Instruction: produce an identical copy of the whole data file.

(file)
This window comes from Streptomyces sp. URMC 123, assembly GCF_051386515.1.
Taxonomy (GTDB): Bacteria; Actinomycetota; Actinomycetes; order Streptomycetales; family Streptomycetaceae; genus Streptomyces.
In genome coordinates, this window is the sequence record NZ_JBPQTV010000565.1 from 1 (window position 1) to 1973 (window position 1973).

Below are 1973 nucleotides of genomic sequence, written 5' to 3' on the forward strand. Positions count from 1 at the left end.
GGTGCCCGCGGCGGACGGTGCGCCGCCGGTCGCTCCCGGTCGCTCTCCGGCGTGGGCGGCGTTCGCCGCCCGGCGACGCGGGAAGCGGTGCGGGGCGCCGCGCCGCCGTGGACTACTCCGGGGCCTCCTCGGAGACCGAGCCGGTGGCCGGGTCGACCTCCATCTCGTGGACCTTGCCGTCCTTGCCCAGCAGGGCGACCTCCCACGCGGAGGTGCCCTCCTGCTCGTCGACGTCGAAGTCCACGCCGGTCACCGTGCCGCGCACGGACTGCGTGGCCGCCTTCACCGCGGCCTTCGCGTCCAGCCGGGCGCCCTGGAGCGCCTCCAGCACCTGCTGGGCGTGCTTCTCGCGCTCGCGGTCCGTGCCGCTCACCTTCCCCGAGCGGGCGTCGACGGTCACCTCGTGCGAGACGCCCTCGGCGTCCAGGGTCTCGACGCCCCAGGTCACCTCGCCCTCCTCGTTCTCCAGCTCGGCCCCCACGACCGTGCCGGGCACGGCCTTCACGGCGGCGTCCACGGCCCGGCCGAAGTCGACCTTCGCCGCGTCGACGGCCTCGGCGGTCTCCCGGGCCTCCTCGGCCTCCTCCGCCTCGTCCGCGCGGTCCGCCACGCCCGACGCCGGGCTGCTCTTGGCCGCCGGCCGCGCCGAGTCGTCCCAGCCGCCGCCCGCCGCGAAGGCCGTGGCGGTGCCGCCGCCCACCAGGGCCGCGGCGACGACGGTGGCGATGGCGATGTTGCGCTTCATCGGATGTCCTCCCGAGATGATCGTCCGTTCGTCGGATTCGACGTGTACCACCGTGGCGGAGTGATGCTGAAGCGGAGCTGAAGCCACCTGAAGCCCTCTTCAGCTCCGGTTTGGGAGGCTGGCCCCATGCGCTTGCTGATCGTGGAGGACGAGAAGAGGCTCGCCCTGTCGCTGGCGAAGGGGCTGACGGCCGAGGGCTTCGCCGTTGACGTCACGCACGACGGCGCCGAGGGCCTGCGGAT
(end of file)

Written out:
This window comes from Streptomyces sp. URMC 123, assembly GCF_051386515.1.
Taxonomy (GTDB): Bacteria; Actinomycetota; Actinomycetes; order Streptomycetales; family Streptomycetaceae; genus Streptomyces.
In genome coordinates, this window is the sequence record NZ_JBPQTV010000565.1 from 1 (window position 1) to 1973 (window position 1973).

Below are 1973 nucleotides of genomic sequence, written 5' to 3' on the forward strand. Positions count from 1 at the left end.
GGTGCCCGCGGCGGACGGTGCGCCGCCGGTCGCTCCCGGTCGCTCTCCGGCGTGGGCGGCGTTCGCCGCCCGGCGACGCGGGAAGCGGTGCGGGGCGCCGCGCCGCCGTGGACTACTCCGGGGCCTCCTCGGAGACCGAGCCGGTGGCCGGGTCGACCTCCATCTCGTGGACCTTGCCGTCCTTGCCCAGCAGGGCGACCTCCCACGCGGAGGTGCCCTCCTGCTCGTCGACGTCGAAGTCCACGCCGGTCACCGTGCCGCGCACGGACTGCGTGGCCGCCTTCACCGCGGCCTTCGCGTCCAGCCGGGCGCCCTGGAGCGCCTCCAGCACCTGCTGGGCGTGCTTCTCGCGCTCGCGGTCCGTGCCGCTCACCTTCCCCGAGCGGGCGTCGACGGTCACCTCGTGCGAGACGCCCTCGGCGTCCAGGGTCTCGACGCCCCAGGTCACCTCGCCCTCCTCGTTCTCCAGCTCGGCCCCCACGACCGTGCCGGGCACGGCCTTCACGGCGGCGTCCACGGCCCGGCCGAAGTCGACCTTCGCCGCGTCGACGGCCTCGGCGGTCTCCCGGGCCTCCTCGGCCTCCTCCGCCTCGTCCGCGCGGTCCGCCACGCCCGACGCCGGGCTGCTCTTGGCCGCCGGCCGCGCCGAGTCGTCCCAGCCGCCGCCCGCCGCGAAGGCCGTGGCGGTGCCGCCGCCCACCAGGGCCGCGGCGACGACGGTGGCGATGGCGATGTTGCGCTTCATCGGATGTCCTCCCGAGATGATCGTCCGTTCGTCGGATTCGACGTGTACCACCGTGGCGGAGTGATGCTGAAGCGGAGCTGAAGCCACCTGAAGCCCTCTTCAGCTCCGGTTTGGGAGGCTGGCCCCATGCGCTTGCTGATCGTGGAGGACGAGAAGAGGCTCGCCCTGTCGCTGGCGAAGGGGCTGACGGCCGAGGGCTTCGCCGTTGACGTCACGCACGACGGCGCCGAGGGCCTGCGGAT